BCM-95® (CURCUGREEN®), 07 Aug 2021
Ean-Jeong Seoa, Thomas Effertha, Alexander Panossianb,
Background: Curcumin (CC) exerts polyvalent pharmacological actions and multi-target effects, including pain relief and anti-nociceptive activity. In combination with Boswellia serrata extract (BS), curcumin shows greater efficacy in knee osteoarthritis management, presumably due to synergistic interaction of the ingredients.
Aim: To elucidate the molecular mechanisms underlying the analgesic activity of curcumin and its synergistic interaction with BS.
Methods: We performed gene expression profiling by transcriptome-wide mRNA sequencing in human T98G neuroglia cells treated with CC (Curamed), BS, and the combination of CC and BS (CC-BS; Curamin), followed by interactive pathways analysis of the regulated genes.
Results: Treatment with CC and with CC-BS selectively downregulated opioid-related nociceptin receptor 1 gene (OPRL1) expression by 5.9-fold and 7.2-fold, respectively. No changes were detected in the other canonical opioid receptor genes: OPRK1, OPRD1, and OPRM1. Nociceptin reportedly increases the sensation of pain in supra-spinal pain transduction pathways. Thus, CC and CC-BS may downregulate OPRL1, consequently inhibiting production of the nociception receptor NOP, leading to pain relief. In neuroglia cells, CC and CC-BS inhibited signaling pathways related to opioids, neuropathic pain, neuroinflammation, osteoarthritis, and rheumatoid diseases. CC and CC-BS also downregulated ADAM metallopeptidase gene ADAMTS5 expression by 11.2-fold and 13.5-fold, respectively. ADAMTS5 encodes a peptidase that plays a crucial role in osteoarthritis development via inhibition of a corresponding signaling pathway.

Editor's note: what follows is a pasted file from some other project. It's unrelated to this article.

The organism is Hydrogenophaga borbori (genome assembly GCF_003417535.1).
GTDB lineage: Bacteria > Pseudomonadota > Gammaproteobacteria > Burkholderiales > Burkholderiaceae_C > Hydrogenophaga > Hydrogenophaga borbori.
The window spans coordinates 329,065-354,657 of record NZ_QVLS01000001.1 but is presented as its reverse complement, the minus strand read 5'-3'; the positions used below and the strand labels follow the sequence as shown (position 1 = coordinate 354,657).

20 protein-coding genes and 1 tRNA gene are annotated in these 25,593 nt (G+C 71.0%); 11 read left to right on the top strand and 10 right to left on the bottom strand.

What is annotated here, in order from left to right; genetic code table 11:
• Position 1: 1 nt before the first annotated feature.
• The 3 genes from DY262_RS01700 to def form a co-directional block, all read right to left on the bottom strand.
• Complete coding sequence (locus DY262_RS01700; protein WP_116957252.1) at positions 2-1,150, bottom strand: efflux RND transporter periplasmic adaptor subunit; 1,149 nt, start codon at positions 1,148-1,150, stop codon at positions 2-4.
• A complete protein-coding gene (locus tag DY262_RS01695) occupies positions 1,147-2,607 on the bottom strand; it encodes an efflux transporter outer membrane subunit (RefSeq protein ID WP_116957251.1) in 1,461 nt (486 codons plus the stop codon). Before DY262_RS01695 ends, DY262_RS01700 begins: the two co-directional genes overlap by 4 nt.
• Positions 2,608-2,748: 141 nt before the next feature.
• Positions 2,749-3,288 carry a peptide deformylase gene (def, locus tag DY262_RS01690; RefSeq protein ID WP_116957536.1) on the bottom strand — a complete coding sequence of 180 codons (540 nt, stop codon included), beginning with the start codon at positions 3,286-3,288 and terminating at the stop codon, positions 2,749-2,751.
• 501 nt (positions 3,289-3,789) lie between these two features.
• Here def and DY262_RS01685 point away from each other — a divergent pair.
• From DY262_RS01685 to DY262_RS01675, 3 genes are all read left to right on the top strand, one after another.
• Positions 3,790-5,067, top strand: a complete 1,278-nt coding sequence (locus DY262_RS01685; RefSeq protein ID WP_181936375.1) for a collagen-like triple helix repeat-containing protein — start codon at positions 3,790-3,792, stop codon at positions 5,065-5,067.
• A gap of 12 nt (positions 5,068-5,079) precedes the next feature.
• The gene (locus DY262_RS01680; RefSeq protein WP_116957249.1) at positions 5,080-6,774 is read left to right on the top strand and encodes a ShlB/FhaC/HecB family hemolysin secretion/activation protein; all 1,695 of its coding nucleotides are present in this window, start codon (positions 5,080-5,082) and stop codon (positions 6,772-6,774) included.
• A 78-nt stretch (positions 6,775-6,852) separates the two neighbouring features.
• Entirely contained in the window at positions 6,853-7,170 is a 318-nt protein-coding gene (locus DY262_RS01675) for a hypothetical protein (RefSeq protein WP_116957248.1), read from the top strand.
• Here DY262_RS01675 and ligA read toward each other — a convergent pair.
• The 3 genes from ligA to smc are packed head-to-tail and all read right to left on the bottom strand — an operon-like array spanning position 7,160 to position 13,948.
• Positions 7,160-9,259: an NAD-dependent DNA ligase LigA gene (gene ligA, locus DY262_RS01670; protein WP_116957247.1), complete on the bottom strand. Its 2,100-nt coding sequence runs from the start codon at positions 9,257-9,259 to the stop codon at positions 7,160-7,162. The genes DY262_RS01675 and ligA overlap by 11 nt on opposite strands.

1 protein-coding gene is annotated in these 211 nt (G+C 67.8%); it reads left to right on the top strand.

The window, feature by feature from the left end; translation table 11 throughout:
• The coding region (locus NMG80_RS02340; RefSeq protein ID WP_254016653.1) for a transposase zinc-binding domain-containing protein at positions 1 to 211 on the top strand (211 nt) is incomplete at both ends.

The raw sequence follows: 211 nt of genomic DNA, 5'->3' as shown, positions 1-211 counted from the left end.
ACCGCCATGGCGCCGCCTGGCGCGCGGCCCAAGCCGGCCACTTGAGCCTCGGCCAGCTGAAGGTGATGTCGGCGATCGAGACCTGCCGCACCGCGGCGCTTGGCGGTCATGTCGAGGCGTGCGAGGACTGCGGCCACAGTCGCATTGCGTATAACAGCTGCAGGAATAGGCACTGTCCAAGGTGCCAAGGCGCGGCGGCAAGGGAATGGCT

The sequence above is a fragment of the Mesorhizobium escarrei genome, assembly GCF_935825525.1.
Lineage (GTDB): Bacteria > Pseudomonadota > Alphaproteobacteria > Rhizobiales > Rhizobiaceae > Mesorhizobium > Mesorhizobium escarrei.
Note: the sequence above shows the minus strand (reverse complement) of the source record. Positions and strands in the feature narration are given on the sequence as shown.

Conclusion: Here, we report for the first time that CC and CC-BS act as nociceptin receptor antagonists, selectively downregulating opioid-related nociceptin receptor 1 gene (OPRL1) expression, which is associated with pain relief. BS alone did not affect OPRL1 expression, but rather appears to potentiate the effects of CC via multiple mechanisms, including synergistic interactions of molecular networks.